This article originally appeared on the World Economic Forum Global Agenda.
“Digital will be like air.” This statement came from one executive at a recent workshop on digital strategy organized by the World Economic Forum, but it could have been said by almost anyone there that day.
In November, approximately 20 global executives from across industries met in London to discuss how to become a digital enterprise, as well as the challenges faced and lessons learned along the way.
The group agreed that Step 1 on that journey is establishing a digital strategy. This requires understanding your point of departure, the direction your industry is headed in and the role your company should play in that digital future, and then articulating the path forward for the organization.
Yes, these are challenges executives have faced for decades, but getting to the right answer feels harder today, the group agreed. The pace of change is faster and more relentless, the level of uncertainty higher and the degree of complexity greater than it has ever been. In addition, digital natives appear to be playing by different rules—and winning.
What does my industry look like in 5, 10, 20 years?
Imagining the future is not straightforward. Customers can’t tell you what they want when the technology hasn’t been invented yet. Global footprints create vastly different starting points and trajectories. Can there be one industry direction when part of the business is in a Western market with near universal high-speed Internet access and another part is in a developing market with daily power outages? Further, digital natives tend to disregard traditional business boundaries, making it extraordinarily hard to know who your future competitors will be and what will be required to win. Today Amazon, for example, has extended from dozens of retail markets to media, cloud storage and business-to-business services.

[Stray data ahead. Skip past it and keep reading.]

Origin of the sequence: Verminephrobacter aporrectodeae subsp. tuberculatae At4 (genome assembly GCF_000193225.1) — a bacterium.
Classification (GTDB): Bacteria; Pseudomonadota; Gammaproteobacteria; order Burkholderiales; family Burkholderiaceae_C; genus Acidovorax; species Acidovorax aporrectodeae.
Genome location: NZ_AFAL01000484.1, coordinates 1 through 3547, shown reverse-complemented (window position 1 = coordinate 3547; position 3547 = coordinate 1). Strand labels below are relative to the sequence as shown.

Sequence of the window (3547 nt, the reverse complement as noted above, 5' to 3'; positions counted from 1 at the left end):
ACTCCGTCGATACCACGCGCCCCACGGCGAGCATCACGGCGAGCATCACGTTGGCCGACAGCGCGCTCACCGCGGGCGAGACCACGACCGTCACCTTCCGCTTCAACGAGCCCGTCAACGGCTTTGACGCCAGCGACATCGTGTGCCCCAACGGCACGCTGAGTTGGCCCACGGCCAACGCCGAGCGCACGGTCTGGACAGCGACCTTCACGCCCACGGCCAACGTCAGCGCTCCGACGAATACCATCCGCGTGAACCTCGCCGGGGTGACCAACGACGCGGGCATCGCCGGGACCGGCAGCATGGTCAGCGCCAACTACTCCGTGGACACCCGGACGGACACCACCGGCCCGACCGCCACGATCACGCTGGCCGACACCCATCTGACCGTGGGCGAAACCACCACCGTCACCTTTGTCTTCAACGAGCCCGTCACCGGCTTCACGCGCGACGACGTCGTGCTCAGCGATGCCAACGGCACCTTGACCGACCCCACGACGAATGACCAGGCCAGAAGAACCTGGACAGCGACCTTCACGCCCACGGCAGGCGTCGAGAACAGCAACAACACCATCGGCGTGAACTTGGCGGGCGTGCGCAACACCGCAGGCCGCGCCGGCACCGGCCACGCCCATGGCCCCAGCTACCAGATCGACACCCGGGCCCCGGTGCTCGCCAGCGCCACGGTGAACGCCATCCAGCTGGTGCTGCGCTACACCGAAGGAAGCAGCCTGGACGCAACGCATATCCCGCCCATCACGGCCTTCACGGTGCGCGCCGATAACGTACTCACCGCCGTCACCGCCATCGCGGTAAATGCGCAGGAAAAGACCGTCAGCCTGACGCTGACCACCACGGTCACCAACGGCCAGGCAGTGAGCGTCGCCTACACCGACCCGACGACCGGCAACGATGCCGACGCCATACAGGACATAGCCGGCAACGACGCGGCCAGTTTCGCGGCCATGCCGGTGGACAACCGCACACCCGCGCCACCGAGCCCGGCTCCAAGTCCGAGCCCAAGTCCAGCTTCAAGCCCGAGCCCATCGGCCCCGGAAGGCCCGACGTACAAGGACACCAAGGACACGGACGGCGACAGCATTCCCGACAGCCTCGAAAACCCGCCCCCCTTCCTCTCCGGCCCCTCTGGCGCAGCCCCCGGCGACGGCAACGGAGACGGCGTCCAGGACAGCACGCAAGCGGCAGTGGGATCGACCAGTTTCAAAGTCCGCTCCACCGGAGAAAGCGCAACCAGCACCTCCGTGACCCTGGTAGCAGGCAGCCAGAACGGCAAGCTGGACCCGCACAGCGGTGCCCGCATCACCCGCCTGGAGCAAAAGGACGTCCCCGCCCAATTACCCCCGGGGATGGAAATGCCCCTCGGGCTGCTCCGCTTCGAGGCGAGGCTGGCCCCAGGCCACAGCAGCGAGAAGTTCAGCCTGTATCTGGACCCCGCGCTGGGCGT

Yet, after discussion, the group agreed that the future is more knowable than it might seem. A general sense of direction is discernible if you ask the right questions. For example:
• If you had a movie of your customers purchasing and interacting with your products and services in 10 years, what would you see?
• What are the most hated parts of your industry, and how could they be disrupted?
• Who are your partners today, and which of them could be competitors in the future?
• How could someone take out 50% of the costs in your industry using digital technologies?